Veteran arts manager Mathias Bangure said the courts have crippled creativity.
“Zimbabweans pretend to be holier-than-thou. The latest development is a disturbing one. How can an artiste be gagged? This will result in artistes concentrating on useless content owing to fear.
“Artistes should be allowed to express themselves freely without fear. Above all who doesn’t have sex?

“Zimbabwe should be the least to condemn vulgar considering that people used to wear skins that cover the essentials only back then,” he said.

Singer Clive Malunga famed for hit song Nesango, however, applauded the courts for penalising Calaz.

“We are a responsible people in nature and have a strong dignity. This habit of getting stray from our core values does not only start with young musicians, but even our leadership has been getting lost, and here I am referring to the organisers of the carnival, when they go out to Brazil to just get naked women to parade on our streets, imagine flying out to Brazil for that, what kind of examples are they setting?

“That is why you see young musicians not appreciating the values and culture we have here and go on copying other people. We have a rich culture; look at musicians like Thomas Mapfumo who have made it big by taking bits of our culture,” Malunga said.

The Jenaguru music producer added that young musicians should be responsible. “Young musicians should take their time to make good music; they must know they have parents out there. They should sing songs that teach, but what lessons do you get from those kind of songs?”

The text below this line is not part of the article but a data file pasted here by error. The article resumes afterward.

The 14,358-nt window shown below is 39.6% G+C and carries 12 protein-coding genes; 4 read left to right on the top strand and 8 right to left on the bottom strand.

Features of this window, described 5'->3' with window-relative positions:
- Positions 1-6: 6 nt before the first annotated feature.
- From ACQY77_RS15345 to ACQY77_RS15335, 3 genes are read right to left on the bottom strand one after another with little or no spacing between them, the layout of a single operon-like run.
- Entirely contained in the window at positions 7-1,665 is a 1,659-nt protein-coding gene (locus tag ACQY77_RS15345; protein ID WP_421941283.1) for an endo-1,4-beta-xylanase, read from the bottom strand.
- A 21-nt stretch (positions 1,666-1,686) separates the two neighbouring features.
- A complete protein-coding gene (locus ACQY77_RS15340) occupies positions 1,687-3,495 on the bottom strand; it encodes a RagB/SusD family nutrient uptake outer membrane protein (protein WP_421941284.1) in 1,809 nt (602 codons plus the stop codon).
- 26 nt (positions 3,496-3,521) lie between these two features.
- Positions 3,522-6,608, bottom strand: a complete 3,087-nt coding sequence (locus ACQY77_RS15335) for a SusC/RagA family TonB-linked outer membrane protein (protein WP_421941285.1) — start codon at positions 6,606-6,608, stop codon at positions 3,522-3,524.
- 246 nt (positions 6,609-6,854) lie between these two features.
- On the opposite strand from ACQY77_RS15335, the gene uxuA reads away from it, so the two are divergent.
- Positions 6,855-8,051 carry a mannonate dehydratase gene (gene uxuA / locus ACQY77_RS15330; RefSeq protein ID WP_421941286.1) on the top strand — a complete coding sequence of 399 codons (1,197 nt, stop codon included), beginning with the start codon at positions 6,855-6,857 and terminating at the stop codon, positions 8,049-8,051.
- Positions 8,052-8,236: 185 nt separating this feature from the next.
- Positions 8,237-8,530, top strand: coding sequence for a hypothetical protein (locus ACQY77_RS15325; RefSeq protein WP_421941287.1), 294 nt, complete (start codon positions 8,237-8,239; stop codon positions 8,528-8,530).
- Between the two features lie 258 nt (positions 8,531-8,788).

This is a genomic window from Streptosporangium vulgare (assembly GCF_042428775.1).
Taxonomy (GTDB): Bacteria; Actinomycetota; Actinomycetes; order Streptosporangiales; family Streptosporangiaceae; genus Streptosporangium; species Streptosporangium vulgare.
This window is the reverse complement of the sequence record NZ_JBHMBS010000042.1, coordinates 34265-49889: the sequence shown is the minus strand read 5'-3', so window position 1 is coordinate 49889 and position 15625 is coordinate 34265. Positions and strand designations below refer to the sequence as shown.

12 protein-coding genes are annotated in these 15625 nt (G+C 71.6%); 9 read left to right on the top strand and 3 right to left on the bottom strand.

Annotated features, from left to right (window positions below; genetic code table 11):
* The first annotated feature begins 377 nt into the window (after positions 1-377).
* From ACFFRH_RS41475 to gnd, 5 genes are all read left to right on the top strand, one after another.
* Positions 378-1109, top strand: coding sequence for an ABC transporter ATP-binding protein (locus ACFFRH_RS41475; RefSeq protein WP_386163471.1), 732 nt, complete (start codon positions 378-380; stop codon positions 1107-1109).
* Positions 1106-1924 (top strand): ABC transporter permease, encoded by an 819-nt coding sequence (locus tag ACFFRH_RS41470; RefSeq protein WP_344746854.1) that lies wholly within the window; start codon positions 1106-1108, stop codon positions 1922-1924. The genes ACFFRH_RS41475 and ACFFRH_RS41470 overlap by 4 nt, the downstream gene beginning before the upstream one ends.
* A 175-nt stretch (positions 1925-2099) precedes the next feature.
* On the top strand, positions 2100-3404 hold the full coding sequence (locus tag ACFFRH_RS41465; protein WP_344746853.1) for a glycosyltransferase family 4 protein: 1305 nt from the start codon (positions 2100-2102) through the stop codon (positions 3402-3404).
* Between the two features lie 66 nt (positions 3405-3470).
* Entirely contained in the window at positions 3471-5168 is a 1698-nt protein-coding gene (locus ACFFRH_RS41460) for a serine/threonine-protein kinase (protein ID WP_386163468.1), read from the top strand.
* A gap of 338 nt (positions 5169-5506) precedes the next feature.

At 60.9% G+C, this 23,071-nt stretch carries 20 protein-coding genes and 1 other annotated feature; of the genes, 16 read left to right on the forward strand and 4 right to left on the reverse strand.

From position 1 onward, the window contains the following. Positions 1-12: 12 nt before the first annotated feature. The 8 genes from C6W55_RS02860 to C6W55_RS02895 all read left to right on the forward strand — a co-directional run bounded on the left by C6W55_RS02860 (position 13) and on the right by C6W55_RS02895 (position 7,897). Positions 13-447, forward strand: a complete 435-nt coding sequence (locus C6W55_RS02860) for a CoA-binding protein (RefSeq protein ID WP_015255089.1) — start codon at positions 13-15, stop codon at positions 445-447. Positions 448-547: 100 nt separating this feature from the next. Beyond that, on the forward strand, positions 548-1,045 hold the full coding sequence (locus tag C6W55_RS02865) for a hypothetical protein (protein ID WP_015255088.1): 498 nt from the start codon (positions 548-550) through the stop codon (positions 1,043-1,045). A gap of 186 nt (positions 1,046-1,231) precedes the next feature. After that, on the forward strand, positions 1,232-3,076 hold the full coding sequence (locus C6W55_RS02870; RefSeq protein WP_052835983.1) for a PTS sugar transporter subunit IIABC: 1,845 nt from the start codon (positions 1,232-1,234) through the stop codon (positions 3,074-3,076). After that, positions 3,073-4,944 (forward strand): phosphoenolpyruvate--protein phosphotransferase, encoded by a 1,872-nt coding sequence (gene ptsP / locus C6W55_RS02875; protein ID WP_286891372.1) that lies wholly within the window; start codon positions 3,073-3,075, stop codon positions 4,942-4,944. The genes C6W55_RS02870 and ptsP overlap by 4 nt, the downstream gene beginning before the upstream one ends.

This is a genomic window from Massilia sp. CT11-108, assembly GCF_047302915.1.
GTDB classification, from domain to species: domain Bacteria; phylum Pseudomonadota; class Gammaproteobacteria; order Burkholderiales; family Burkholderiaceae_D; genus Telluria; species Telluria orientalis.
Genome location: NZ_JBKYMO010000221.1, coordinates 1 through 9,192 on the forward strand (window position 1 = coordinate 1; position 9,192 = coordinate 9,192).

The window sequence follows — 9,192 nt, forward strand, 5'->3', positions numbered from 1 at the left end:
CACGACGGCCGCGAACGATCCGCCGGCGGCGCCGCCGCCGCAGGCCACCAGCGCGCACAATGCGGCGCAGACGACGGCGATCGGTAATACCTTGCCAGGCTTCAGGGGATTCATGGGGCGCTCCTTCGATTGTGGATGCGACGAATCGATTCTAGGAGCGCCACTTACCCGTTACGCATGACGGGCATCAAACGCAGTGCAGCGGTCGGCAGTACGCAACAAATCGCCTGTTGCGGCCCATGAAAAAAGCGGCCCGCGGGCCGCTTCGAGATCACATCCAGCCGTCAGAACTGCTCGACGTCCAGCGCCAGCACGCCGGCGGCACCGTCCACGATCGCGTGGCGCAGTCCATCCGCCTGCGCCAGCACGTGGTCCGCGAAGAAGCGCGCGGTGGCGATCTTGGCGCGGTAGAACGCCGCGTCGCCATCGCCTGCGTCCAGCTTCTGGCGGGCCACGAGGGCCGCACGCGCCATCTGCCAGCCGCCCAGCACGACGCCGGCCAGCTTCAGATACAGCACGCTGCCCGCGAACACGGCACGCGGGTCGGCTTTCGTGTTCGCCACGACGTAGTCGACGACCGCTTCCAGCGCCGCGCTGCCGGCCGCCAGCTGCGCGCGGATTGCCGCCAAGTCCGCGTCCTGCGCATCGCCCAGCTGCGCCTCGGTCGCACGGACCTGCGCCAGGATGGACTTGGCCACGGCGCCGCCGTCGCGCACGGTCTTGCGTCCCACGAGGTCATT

Zimdancehall promoter Partson Chimbodza of Chipaz Promotions told the Daily News that artistes should concentrate on clean lyrics.

“Each country has a set of rules implemented to safe guard its norms and values. As a result, anyone seen breaking these laws is labelled a deviance, hence musicians should not compose lyrics which are not in sync with our laws.

“Singing vulgar might be condemned in countries such as Jamaica but condemned in Zimbabwe,” Chimbodza said.

Television personality and Zimdancehall patron Oscar Pambuka said everything has to start by respecting the authority of the courts which has its way of analysing issues and interpreting the law.

“This issue needs an all stakeholders approach if we are to move forward with one mind. We need to understand that there is what is called underground music which surpasses most commercial productions.

“Many artists not only in Zimdancehall but in hip-hop or anything have numerous underground productions which have made even international artists like the late Tupac Shakur make it,” said Pambuka.

He added that all radio stations in Zimbabwe have their airplay requirements. “For example if the so called explicit song Kurova Hohwa was played on radio then it’s no longer Seh Calaz issue but the station involved. In underground music there is freedom of speech as artists communicate all those issues we hear and talk about daily. No one in that movement is forced to listen to the song.

“Instead of fining artists we need to educate each other especially on the legal issues which surround our vocal capabilities. The Constitution of Zimbabwe clearly states that one has freedom of association and speech and from that angle we also need the freedoms to be guaranteed.

“From the side of the artists the court’s decision clearly makes it clear that explicit songs are not allowed.” Daily News